As a side note: he did appear on another card, a Topps 1974 multi-player rookie card (#601) which also features Bake McBride, Brian Downing and Ed Armbrister, three players who went on to have decent careers, especially the former two.

Saturday, July 12, 2014


I realize how trivial this all is, but the 1973 Topps Bill North card has always bugged me because of the airbrushing, or "missing" airbrushing on his uniform.
Take a look:

What bugs me to this day is the fact that you can clearly see the "Chicago" across his chest, since the photo was taken while he was still a Chicago Cub.
I rarely re-do cards of non-Hall of Famers, but since this is one that stuck in my side for so long, I figured I re-do it with an actual photo of North in an Oakland A's uniform.

A two-time stolen base champ in mid-1970's. North played 11 years in the big leagues, between 1971 and 1981 for the Cubs, A's, Dodgers and Giants.
He led the A.L. in stolen bases in 1974 and 1976, with totals of 54 and 75. He would have led the league in 1973, ending up one behind leader Tommy Harper, had he not sprained his ankle on September 20th, which also cost him seeing any action in the post-season.
He'd end up with 395 stolen bases to go along with a .261 lifetime average, 640 runs and 1016 hits, while being on two championship teams with Oakland in 1973 & 1974.
Funny enough, he was also the very first designated hitter in Oakland A's history, going 2 for 5 in the 1973 season opener against the Minnesota Twins.
Go figure…

Friday, July 11, 2014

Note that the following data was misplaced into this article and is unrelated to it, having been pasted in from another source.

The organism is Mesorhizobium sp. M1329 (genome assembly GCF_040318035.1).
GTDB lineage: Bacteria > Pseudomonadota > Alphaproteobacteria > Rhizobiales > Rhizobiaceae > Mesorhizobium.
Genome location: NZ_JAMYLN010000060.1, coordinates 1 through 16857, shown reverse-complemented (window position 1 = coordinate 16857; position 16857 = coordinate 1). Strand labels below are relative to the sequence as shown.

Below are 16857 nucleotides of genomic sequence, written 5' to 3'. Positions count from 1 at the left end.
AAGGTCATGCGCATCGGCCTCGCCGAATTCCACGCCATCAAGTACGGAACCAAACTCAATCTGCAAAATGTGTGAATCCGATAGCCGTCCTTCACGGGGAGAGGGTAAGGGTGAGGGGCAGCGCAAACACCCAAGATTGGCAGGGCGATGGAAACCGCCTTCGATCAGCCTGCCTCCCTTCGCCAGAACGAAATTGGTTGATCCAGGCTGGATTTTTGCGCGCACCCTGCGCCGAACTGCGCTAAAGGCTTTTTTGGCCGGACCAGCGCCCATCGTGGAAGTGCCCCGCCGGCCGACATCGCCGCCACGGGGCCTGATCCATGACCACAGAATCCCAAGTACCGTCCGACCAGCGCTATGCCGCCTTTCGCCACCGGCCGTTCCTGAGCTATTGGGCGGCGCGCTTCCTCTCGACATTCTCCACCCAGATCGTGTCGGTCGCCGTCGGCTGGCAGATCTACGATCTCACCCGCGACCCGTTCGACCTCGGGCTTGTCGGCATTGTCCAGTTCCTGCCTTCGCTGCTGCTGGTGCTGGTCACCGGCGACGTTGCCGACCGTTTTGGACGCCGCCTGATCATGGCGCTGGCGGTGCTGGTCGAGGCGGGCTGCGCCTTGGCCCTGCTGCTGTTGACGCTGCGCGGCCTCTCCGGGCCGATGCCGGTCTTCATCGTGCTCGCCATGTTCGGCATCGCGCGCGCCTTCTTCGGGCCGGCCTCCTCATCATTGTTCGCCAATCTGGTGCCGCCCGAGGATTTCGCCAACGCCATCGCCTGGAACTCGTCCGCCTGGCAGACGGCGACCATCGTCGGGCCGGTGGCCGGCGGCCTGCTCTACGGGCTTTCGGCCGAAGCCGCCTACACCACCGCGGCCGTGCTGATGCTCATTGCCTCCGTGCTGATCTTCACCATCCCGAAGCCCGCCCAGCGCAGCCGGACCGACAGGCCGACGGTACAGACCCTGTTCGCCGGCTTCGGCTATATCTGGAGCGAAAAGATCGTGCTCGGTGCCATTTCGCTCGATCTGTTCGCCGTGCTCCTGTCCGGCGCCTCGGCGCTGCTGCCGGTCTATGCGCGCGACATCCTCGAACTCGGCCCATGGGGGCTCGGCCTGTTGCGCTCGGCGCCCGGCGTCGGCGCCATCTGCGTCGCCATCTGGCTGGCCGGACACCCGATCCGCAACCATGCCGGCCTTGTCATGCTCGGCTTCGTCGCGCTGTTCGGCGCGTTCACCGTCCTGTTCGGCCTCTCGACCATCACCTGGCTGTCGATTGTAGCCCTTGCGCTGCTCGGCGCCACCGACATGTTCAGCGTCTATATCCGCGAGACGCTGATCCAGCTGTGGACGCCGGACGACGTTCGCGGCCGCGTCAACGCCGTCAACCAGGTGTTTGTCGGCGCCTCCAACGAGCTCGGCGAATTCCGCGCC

With Clayton Kershaw's recent no-hitter, and talks of "most dominant" games pitched in baseball history, it brought to mind Rick Wise and HIS unique feat: slamming TWO home runs while throwing a no-hitter against the Cincinnati Reds (aka "The Big Red Machine")
Now while I'm not trying to put Wise's no-hitter in the company of Kershaw's absolute domination, or even Kerry Woods 20-strikeout game back in 1998 (the most unbelievable game I ever saw. Period.), it is worth designing a "highlight" card for my series here on the blog.
So please take a look at the card design I came up with:

Follows my other 1972 "highlight" cards.
I WAS hoping to find a usable image of Wise during his no-hitter, but none of the images I found were high-res enough.
If I do find one I'll definitely be redesigning the card.
Wise's incredible game took place on June 23 (43 years to the day I am writing this actually!), 1971, and as I mentioned earlier, was against the freakin' "Big Red Machine" of Pete Rose, Johnny Bench, Tony Perez et al!
Talk about an extra "oomph" of an accomplishment!
The guy goes out and no-hits a killer line-up, and also slams TWO home runs, good for three of the four runs the Phillies score that day (a Roger Freed double accounting for the other)!
It's easy to forget that the guy put together a really solid Major League career, finishing with a 188-181 record to go along with a 3.69 earned run average, 30 shutouts and 1647 strikeouts over 506 games (455 starts) between 1964 and 1982.